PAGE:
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Sunday, October 09, 2005

Saucer Fever in the Berkshires

The three week period that began on June 24, 1947 was a curious time in the history of our country. Whether literal or metaphoric, there was definitely something strange in the air. On the 24th, a pilot named Kenneth Arnold reported seeing nine disk-shaped objects flying across the sky near Mt. Rainier, Washington. At least twenty other persons across the Pacific Northwest reported seeing the same that day, but it was Arnold’s soberly told account and detailed description that drew the most attention, launching the term ‘flying saucer’ into its place in the American lexicon. Over the following days, as media spread discussion of Arnold’s story, others began coming forward all over the country, saying that they too had spotted similar objects. The trickle became a deluge on July 4, as many of the millions of people celebrating Independence Day outside looked up toward the sky and saw something they couldn’t account for.

That day marked the first mention of disks seen east of the Mississippi, as claims of sightings poured in from 28 states. Newspapers across the country had a field day, and the Berkshires were no exception. The Eagle interviewed Dr. John Lynn, a behavioral scientist from Valhalla, N.Y., who attributed the phenomenon to anxieties about atomic weapons. He also compared them to the scare brought on by Orson Welles’ War of the World broadcast nearly a decade earlier- a particularly interesting statement, considering the fact that no one had yet suggested any connection between the saucers and anything extraterrestrial.

Meanwhile, some area residents had already spotted what they believed to be examples of the bizarre objects. A group of four Pittsfield residents, while watching the parade (described as the longest and best to date at that time) observed a disk overhead around 10:45. One of the witnesses, Mrs. Sidney Smith of Pomeroy Avenue, described it as “round, colorless, luminous object with a peculiar rolling motion.” The saucer sped off south, gaining altitude as it went. Reaction among residents who had not seen anything was mixed, as far as can be judged by a random survey of people on North Street on July 7. “I certainly don’t think it’s imagination, not with so many people seeing them,” said a Pittsfield photographer, “It’s either what some foreign government is sending over, or an experiment of our own army.” John Foley of Foley’s Restaurant had a simpler explanation: “Somebody’s got the DT’s.”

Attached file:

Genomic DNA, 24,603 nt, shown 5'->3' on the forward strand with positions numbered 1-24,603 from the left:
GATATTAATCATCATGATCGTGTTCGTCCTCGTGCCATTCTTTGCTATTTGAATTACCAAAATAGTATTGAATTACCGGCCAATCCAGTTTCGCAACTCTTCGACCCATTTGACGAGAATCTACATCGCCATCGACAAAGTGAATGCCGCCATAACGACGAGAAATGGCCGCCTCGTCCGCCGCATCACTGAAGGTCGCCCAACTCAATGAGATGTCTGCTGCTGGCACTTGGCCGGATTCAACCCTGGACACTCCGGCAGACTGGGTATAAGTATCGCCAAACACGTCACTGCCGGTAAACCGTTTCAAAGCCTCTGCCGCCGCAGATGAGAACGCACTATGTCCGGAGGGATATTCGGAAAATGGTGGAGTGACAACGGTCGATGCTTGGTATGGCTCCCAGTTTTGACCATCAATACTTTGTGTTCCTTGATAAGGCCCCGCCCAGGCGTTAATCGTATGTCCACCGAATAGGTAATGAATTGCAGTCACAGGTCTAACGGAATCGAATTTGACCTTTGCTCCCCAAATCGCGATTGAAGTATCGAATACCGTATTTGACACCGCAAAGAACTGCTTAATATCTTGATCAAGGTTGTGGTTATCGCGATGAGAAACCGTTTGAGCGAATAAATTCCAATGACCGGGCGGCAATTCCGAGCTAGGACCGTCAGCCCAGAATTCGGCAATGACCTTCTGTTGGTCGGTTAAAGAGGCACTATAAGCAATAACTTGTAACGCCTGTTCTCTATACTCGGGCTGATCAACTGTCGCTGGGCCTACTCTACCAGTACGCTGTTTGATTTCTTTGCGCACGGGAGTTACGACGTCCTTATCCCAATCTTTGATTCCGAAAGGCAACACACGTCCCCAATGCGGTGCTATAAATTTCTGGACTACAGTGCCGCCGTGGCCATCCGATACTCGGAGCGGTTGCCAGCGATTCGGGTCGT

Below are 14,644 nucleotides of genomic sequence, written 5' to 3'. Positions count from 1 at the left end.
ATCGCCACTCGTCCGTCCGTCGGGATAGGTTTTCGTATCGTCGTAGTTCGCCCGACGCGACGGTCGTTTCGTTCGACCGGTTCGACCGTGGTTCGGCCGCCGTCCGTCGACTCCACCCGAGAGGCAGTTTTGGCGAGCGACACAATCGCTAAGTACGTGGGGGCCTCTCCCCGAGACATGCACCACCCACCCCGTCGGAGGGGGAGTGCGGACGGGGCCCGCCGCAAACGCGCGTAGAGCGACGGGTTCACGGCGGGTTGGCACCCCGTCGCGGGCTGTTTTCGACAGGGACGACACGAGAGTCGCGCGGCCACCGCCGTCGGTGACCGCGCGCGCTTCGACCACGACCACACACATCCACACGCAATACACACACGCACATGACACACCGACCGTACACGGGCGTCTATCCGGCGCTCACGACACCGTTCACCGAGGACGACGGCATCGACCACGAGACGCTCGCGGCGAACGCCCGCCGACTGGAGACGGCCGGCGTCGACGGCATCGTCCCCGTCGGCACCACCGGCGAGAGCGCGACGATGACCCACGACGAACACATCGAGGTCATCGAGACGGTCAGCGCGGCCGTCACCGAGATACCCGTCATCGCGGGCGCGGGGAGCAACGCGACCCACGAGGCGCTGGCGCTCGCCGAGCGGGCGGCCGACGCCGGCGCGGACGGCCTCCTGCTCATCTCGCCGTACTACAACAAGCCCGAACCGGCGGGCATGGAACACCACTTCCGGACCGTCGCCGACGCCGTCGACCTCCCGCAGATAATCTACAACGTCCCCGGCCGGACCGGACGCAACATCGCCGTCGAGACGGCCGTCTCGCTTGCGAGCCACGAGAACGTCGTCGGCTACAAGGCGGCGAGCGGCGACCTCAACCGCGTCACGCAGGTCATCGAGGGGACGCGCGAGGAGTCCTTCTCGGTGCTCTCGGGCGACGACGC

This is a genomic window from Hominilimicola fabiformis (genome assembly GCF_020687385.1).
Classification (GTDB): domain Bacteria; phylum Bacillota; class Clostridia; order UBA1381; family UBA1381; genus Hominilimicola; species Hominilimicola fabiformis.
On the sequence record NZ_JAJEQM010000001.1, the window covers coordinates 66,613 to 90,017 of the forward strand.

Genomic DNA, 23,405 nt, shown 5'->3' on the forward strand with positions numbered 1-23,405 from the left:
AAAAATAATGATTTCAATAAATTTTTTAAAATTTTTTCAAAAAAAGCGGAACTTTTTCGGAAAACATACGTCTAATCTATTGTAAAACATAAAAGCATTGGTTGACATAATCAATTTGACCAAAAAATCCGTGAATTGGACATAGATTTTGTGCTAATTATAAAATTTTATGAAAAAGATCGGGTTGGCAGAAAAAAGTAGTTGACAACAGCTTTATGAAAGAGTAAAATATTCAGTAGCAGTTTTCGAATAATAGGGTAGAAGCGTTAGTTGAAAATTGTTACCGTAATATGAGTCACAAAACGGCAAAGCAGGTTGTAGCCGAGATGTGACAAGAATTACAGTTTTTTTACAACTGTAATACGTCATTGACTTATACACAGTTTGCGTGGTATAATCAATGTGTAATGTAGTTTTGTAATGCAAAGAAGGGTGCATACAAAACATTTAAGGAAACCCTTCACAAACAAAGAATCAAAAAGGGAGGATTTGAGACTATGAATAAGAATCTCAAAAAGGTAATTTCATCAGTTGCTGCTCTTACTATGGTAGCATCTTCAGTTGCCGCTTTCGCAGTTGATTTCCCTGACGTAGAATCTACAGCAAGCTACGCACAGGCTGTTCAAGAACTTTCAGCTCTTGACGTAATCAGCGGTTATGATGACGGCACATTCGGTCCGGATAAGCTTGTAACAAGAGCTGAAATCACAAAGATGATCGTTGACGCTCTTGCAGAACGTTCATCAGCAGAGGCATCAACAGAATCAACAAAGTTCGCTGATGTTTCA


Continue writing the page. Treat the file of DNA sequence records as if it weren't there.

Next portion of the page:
By that time, “saucer fever” was reaching fever pitch across the country, with sightings having been reported in 38 states and parts of Canada. By the 8th, similar reports were coming in from Europe, Australia and Africa. That same day also saw national reporting of an Air Force official’s announcement that a crashed saucer had been recovered by the military near Roswell, New Mexico. Though retracted the following day, this press release had already given birth to a controversy that would last more than half a century.

Sightings continued in Berkshire County as well. Mrs. Fairfield Osborne spotted one while staying as a guest at the Stockbridge home of Margaret Cresson, the daughter of famed sculptor Daniel Chester French. Mrs. Osborne said that prior to this she had never heard of the flying saucer phenomenon, but after viewing the strange aerial shape she consulted some recent newspapers and found that the descriptions there matched what she had seen exactly. She told reporters that what she had seen had been a brilliantly illuminated round object “like an automobile headlight in the sky.” The bright object appeared to hover around the top of Mount Everett, about 25 miles away. A few seconds later, it vanished entirely from view. Two similar bright objects were seen by architect Charles Masterson of Crane Avenue in Pittsfield, though Masterson admitted they may have been planes.

Over the following days the wave of interest in the new saucer phenomenon lessened in intensity as reports of sightings began to drop off. Whether this was because the sightings themselves had ebbed, or because by then an organized campaign of derision had been brought to bear in combating what some officials considered a dangerous panic (i.e., one that might interfere with public recognition and interest in more “real” national security threats) and people stopped coming forward so readily, is a debatable point. Various kinds of experts continued to attribute the wave to fears about nuclear warfare, or alternately, as Orville Wright, among others, believed, to government seeded fear-mongering. Most predicted that it would soon pass and be largely forgotten. This was not an unreasonable assumption on their part. Prior waves of unidentified flying objects, like the “mystery airships” widely reported in the late nineteenth and early twentieth century, or the “foo fighters” of World War II, though never completely explained, had been filed away in a dusty backroom of the national consciousness. But for whatever reason, this was not the case this time. “Saucer culture,” as one commentator called it, was here to stay, and the UFO phenomenon- whether physical, metaphysical, or sociological- has gone through cycles of greater and lesser interest, but never faded completely.

So, while this was certainly not the last time that a UFO sighting has been reported in the region (nor the first, according to some sources), it is worth noting that the seeds for this as a staple of American subject matter were sown in a space of a couple of weeks- and the Berkshires were very much a part of it, getting in on the ground floor of a most curious chapter of history.